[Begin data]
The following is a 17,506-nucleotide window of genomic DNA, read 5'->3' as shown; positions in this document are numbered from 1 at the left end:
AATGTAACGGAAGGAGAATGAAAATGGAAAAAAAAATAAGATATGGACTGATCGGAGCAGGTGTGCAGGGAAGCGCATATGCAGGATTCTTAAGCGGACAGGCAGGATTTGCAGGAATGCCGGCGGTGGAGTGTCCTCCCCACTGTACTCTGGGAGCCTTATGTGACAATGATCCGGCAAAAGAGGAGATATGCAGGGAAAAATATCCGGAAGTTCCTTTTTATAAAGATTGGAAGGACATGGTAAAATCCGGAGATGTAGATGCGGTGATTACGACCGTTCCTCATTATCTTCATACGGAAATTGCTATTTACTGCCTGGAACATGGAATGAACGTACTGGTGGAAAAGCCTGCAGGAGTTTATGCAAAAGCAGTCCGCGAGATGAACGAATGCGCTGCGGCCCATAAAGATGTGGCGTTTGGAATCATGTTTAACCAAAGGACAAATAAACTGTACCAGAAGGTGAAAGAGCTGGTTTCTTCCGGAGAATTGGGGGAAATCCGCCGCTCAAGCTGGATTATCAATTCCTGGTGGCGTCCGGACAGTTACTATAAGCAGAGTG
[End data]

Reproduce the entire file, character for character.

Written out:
The following is a 17,506-nucleotide window of genomic DNA, read 5'->3' as shown; positions in this document are numbered from 1 at the left end:
AATGTAACGGAAGGAGAATGAAAATGGAAAAAAAAATAAGATATGGACTGATCGGAGCAGGTGTGCAGGGAAGCGCATATGCAGGATTCTTAAGCGGACAGGCAGGATTTGCAGGAATGCCGGCGGTGGAGTGTCCTCCCCACTGTACTCTGGGAGCCTTATGTGACAATGATCCGGCAAAAGAGGAGATATGCAGGGAAAAATATCCGGAAGTTCCTTTTTATAAAGATTGGAAGGACATGGTAAAATCCGGAGATGTAGATGCGGTGATTACGACCGTTCCTCATTATCTTCATACGGAAATTGCTATTTACTGCCTGGAACATGGAATGAACGTACTGGTGGAAAAGCCTGCAGGAGTTTATGCAAAAGCAGTCCGCGAGATGAACGAATGCGCTGCGGCCCATAAAGATGTGGCGTTTGGAATCATGTTTAACCAAAGGACAAATAAACTGTACCAGAAGGTGAAAGAGCTGGTTTCTTCCGGAGAATTGGGGGAAATCCGCCGCTCAAGCTGGATTATCAATTCCTGGTGGCGTCCGGACAGTTACTATAAGCAGAGTG